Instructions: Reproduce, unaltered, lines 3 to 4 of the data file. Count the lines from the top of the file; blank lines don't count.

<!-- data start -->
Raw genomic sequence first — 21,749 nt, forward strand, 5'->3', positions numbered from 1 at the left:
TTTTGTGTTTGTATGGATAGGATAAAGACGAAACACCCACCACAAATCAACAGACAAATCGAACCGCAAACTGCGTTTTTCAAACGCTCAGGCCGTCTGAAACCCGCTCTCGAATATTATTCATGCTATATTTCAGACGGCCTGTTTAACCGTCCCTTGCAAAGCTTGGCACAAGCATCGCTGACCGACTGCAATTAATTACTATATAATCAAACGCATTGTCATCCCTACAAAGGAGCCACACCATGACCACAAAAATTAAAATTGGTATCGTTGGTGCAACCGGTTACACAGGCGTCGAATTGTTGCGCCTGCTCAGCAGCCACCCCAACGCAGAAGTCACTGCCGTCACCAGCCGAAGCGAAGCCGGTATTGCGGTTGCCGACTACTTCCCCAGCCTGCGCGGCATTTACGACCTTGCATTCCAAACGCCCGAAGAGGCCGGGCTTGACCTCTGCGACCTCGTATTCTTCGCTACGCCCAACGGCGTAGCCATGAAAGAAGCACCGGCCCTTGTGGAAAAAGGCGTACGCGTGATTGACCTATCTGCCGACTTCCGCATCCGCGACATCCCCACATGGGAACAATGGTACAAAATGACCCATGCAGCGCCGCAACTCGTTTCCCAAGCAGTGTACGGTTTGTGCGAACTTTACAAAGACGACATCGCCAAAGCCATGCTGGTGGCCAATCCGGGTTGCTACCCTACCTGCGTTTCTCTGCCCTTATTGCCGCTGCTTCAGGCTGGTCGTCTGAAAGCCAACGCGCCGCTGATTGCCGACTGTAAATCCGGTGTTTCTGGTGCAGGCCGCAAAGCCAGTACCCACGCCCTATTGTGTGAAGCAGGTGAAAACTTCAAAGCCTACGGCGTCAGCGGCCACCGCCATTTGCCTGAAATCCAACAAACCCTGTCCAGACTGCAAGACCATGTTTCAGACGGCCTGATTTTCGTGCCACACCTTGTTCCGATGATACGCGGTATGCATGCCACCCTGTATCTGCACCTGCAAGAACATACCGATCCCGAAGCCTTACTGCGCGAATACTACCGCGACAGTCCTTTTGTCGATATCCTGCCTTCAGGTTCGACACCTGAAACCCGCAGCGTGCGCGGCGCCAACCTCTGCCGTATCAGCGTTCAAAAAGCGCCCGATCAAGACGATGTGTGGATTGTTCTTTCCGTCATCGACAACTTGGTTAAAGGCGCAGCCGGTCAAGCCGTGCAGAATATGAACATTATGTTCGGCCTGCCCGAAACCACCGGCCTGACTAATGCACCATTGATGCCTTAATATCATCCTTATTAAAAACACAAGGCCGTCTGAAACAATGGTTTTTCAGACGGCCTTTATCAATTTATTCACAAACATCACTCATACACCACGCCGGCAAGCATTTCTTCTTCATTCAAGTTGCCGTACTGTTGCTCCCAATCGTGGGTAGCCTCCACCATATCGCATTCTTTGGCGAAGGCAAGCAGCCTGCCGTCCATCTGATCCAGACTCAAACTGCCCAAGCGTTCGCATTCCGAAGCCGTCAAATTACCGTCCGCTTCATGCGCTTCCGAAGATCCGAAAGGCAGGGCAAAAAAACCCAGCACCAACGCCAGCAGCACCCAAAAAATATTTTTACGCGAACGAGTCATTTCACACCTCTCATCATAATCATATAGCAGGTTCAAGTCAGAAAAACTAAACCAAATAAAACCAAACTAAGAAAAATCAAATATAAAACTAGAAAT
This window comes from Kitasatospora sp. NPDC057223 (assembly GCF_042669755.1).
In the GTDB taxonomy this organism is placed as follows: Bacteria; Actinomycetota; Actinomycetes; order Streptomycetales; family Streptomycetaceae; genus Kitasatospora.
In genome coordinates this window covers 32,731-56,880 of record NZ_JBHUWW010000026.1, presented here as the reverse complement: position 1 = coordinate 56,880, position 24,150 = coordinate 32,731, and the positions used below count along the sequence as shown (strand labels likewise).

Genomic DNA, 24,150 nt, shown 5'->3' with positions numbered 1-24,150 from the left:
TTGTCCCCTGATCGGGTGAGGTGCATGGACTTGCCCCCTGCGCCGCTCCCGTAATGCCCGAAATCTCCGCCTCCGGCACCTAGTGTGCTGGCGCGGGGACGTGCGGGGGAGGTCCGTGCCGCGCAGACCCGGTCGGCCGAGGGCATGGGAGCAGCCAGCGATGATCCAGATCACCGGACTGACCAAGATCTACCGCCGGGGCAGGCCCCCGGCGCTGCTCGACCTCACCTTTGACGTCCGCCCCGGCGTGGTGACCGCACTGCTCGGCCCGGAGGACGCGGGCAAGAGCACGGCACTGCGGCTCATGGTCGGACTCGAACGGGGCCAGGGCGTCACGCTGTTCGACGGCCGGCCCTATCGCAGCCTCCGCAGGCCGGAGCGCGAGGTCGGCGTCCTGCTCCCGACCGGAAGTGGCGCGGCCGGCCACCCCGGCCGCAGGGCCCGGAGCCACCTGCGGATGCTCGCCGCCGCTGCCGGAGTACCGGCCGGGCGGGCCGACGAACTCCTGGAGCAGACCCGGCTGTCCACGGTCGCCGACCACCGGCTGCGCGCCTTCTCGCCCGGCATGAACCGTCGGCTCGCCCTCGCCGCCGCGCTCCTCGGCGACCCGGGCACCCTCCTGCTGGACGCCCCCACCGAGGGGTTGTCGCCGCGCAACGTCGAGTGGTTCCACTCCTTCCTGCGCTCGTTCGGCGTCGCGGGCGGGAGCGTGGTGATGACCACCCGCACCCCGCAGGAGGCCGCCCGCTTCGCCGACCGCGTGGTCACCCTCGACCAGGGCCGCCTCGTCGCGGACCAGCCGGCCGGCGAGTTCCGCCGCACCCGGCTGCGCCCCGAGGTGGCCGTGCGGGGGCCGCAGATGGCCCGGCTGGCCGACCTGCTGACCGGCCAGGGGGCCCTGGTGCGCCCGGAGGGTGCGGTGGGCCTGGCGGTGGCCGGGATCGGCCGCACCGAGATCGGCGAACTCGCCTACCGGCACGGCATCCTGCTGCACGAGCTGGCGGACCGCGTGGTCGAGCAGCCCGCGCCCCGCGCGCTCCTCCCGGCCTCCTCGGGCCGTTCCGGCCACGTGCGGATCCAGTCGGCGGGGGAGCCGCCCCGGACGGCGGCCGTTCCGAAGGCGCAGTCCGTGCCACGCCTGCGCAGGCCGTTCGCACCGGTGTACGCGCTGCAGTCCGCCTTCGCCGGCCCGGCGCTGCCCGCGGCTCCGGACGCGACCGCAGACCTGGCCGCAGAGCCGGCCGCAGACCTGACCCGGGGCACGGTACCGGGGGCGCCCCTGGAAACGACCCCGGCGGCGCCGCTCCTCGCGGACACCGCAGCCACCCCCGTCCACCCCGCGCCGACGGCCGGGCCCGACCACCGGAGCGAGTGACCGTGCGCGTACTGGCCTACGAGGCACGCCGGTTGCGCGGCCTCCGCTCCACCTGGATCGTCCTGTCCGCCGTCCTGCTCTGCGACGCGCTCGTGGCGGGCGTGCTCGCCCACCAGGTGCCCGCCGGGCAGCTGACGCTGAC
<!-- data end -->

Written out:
This window comes from Kitasatospora sp. NPDC057223 (assembly GCF_042669755.1).
In the GTDB taxonomy this organism is placed as follows: Bacteria; Actinomycetota; Actinomycetes; order Streptomycetales; family Streptomycetaceae; genus Kitasatospora.